The two 11" woofers mount into a single, sealed chamber in which most of the walls are curved and none are parallel. The midwoofer is housed in its own similarly constructed chamber, as is the tweeter. All are separated to reduce the transmission of vibrations from driver to driver via the cabinet and the airspace. The tapered shape eliminates corner-baffle reflections, and Vassilkov avers that the narrow top, from which the high frequencies emanate, produces "0 degrees phase [shift] at the listening position, while the cabinet's larger radiuses create controlled directivity of the propagating soundwaves." In other words, the lack of sharp edges and the cabinet's soft curves eliminate cabinet diffraction. Estelon claims this results in wide directivity and uniform frequency response even as you move off-axis, as well as essentially true time-domain behavior, all of which expands the ideal listening position beyond a central "sweet spot."

The cabinet widens at the bottom, both so it won't tip over (good thing!) and to allow effective low-frequency reproduction. Every Estelon speaker throughout the line is hand-built. The cabinet surface is hand-sanded then sealed in a multilayer process followed by multiple coats of lacquer and a final polishing. Estelon offers the Forza in various colors, in liquid gloss, matte, and optional premium finishes. Each speaker is tuned, tested, and auditioned before being shipped out to the dealer or customer.


Forza particulars
66" tall, 24" wide, 27" deep, and weighing 330lb, the Forza is a large speaker that looks smaller than it is partly because of how little lateral real estate it consumes as it tapers to the top. It's a four-way, sealed box design that uses "top-shelf" Accuton drivers manufactured to Estelon's specifications, including a pair of 11", long-excursion, stiff membrane CELL (footnote 2) aluminum sandwich woofers with voice-coils nearly the same diameter as the membrane, mounted close to the baffle bottom and angled approximately 45° to one another.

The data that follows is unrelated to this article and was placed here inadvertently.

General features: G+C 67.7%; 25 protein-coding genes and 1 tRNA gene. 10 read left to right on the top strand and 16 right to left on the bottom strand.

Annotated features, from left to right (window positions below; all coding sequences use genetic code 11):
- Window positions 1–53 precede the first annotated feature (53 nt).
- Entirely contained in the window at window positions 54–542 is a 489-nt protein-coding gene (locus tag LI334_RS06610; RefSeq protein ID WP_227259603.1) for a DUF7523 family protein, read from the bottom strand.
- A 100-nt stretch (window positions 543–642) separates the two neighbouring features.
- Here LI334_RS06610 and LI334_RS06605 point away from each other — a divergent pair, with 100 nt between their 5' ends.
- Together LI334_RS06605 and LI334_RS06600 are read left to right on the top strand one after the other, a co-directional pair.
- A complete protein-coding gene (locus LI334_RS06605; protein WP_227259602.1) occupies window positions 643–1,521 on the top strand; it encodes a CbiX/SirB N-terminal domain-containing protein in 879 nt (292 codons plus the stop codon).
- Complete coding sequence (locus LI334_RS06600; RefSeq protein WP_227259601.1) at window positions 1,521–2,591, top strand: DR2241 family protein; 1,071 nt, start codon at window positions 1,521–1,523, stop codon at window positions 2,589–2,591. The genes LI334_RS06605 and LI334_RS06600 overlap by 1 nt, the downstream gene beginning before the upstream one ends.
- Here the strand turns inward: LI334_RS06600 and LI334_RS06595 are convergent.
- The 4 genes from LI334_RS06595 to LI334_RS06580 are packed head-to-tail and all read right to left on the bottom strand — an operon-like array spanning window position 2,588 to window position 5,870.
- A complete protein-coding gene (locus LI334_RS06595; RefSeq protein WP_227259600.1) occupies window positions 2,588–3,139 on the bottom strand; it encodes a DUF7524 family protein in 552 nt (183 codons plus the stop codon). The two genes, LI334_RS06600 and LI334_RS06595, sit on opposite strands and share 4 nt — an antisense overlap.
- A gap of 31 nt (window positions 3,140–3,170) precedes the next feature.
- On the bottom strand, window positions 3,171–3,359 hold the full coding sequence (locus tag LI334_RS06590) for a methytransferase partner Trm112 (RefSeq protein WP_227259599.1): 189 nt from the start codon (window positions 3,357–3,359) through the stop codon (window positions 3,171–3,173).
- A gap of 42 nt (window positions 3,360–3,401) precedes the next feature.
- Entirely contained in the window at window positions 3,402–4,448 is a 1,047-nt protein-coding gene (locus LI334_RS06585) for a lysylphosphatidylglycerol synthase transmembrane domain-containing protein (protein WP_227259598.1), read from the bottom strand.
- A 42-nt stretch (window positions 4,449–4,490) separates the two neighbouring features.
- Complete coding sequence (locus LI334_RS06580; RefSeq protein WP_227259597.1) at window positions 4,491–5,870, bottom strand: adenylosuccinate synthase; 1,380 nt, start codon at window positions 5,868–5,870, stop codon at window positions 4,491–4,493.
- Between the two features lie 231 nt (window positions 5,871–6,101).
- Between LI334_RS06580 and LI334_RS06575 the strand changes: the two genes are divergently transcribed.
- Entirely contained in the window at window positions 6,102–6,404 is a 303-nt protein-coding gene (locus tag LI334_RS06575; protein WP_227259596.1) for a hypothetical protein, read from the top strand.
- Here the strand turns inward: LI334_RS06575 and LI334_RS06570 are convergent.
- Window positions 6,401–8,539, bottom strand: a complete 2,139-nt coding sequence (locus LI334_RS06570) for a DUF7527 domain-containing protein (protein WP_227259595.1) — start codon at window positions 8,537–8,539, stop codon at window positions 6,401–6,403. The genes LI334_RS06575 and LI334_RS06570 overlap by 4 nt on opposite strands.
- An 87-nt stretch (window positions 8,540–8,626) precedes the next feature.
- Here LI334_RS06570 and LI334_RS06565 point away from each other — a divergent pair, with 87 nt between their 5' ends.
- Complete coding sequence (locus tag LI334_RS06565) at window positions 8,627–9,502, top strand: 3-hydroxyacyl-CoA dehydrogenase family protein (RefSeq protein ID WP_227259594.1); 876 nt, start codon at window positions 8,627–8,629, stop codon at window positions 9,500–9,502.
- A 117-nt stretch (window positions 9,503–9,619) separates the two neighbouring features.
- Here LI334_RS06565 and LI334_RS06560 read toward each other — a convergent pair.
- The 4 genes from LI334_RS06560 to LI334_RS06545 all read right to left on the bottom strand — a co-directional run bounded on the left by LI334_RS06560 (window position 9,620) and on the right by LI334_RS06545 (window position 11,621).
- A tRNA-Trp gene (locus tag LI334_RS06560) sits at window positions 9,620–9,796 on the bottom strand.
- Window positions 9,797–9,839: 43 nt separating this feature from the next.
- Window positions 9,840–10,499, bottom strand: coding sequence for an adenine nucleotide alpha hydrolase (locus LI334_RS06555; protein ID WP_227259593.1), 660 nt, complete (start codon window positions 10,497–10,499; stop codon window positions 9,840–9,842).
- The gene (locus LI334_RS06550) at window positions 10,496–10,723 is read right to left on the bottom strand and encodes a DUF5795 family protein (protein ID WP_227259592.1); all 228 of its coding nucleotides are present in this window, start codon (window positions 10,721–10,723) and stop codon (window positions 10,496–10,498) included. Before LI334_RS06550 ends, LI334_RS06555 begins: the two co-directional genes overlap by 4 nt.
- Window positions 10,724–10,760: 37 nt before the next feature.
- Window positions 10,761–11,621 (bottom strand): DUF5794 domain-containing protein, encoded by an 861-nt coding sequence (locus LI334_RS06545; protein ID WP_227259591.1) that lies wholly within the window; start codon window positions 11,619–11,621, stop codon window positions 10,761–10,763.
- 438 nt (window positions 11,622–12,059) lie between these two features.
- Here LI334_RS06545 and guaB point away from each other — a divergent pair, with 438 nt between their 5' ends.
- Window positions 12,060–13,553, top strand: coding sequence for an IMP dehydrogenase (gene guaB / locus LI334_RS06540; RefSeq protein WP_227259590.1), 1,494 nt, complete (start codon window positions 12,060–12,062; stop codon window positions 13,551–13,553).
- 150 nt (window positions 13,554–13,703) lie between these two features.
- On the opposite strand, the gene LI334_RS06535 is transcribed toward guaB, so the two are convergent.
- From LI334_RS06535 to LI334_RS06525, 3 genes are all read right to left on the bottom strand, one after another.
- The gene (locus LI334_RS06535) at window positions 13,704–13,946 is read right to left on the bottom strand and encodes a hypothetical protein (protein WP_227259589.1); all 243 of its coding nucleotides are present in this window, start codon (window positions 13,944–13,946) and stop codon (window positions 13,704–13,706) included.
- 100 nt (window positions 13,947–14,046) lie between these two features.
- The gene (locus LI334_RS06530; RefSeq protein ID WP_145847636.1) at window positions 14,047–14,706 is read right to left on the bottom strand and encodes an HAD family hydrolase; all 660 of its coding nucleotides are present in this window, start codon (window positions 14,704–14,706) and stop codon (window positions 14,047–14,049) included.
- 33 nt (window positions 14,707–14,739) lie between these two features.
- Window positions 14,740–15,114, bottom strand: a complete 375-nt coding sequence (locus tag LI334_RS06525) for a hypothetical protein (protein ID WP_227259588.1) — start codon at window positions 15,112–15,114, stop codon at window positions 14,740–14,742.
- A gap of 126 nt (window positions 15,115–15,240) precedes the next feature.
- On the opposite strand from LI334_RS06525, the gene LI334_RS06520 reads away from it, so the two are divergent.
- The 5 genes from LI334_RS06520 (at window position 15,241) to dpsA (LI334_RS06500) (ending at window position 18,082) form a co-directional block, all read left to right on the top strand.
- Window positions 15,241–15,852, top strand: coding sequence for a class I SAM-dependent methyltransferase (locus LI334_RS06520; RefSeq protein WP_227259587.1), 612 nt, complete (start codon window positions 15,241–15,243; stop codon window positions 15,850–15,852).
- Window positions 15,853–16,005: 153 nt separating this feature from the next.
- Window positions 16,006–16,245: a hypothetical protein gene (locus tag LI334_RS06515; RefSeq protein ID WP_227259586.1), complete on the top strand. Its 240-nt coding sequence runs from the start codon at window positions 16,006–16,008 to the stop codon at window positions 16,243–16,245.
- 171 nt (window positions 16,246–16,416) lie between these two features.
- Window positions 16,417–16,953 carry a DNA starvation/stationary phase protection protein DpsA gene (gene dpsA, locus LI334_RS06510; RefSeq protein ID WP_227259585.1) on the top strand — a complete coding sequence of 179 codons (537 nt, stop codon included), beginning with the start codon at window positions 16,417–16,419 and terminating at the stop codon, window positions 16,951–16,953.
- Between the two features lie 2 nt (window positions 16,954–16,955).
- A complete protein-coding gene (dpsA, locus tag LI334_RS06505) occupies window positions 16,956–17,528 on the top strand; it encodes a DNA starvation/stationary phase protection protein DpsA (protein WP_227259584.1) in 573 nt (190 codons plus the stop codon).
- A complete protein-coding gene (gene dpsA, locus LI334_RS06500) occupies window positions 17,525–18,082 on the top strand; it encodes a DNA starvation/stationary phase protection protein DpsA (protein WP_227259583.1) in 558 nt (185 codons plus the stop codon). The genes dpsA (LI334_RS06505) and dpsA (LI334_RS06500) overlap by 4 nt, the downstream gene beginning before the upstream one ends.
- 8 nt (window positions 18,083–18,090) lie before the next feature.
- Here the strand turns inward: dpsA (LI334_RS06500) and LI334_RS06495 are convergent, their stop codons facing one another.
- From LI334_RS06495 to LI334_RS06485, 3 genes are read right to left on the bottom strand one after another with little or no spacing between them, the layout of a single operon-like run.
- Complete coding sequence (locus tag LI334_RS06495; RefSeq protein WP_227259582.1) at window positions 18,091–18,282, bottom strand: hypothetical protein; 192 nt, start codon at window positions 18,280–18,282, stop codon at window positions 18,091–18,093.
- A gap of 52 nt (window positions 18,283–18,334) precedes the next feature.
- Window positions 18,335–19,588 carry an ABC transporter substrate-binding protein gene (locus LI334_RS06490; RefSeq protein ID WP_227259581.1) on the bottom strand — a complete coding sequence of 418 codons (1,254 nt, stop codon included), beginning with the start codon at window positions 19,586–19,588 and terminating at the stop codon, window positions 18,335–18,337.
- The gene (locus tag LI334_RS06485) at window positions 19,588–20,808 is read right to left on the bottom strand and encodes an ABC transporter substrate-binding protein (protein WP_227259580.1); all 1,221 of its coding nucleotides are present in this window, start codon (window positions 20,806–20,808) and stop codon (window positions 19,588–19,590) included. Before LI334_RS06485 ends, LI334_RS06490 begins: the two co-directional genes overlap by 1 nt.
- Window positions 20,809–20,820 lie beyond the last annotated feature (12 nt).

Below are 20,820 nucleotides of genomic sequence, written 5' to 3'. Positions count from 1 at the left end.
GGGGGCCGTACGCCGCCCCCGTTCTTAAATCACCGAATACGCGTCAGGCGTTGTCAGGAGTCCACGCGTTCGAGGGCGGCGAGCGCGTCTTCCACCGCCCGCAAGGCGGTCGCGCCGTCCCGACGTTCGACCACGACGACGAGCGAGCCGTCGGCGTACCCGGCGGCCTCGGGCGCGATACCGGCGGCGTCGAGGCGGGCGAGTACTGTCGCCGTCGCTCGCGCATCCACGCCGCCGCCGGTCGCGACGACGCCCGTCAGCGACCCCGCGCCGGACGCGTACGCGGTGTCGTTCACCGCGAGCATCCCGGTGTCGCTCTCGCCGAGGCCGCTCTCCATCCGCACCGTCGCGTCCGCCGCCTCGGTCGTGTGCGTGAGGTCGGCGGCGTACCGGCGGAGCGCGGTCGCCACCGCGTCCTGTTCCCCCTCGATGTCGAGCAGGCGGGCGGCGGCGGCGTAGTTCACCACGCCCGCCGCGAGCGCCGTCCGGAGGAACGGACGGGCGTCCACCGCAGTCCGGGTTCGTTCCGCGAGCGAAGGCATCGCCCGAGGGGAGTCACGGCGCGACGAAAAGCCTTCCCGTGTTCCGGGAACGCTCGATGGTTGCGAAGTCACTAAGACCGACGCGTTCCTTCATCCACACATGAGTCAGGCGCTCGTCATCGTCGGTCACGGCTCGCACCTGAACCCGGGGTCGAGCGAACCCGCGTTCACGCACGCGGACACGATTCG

The 8" aluminum sandwich midwoofer (also from Accuton's "CELL" line) employs neodymium magnets, as does the 7" CELL ceramic-membrane midrange driver. The tweeter is Accuton's 1", chemical-vapor–deposited inverted-diamond membrane tweeter. These three drivers are placed in a tight, vertical array with the lowest frequency driver near the baffle top and the tweeter in the lowest position, at ear height. The three upper drivers are positioned on the slightly concave baffle surface to produce distances from the listening position that are nearly identical. (One characteristic of the CELL series of drivers is that they all have the same acoustical center.)

Audiophiles critical of companies that don't manufacture their own drivers might as well disparage automobile companies that don't produce their own tires, which is all of them. It's a silly distinction. You can argue for or against a company producing its own drivers or having a specialist like Accuton (parent company: Thiel & Partner) or Scan-Speak, for instance, manufacture them to its specifications, but overall, I think it's a fatuous distinction (footnote 3).

Estelon does not provide the four-way design's crossover frequencies, nor does it divulge the components used; what they do say is that the woofer networks are third-order while second-order networks are used for the midwoofer, midrange, and tweeter.

Crossover components, the instructions say, "have been chosen from among the absolute best available" then premeasured and sorted to tight tolerances, after which they are connected together point-to-point and hand-soldered. Kubala-Sosna provides the internal wire. The crossover networks reside in their own isolated chambers to reduce microphonic effects.


Sensitivity is specified as 88dB/2.83V/m, the nominal impedance 3 ohms with 2-ohm minima at 42 and 110Hz: A powerful, high-current solid state amplifier will drive the Forzas best. The rated frequency range is 25Hz–60kHz, which makes it a full-range speaker with a top end that "ought to please any passing bat" as the Flanders and Swann "Song of Reproduction" says.

Unpacking and setup
The Forzas ship in large, rolling flight cases. Unboxing is a two-person job, but it isn't difficult. The speakers are also on wheels, and they easily roll out of the cases once they are flipped upright.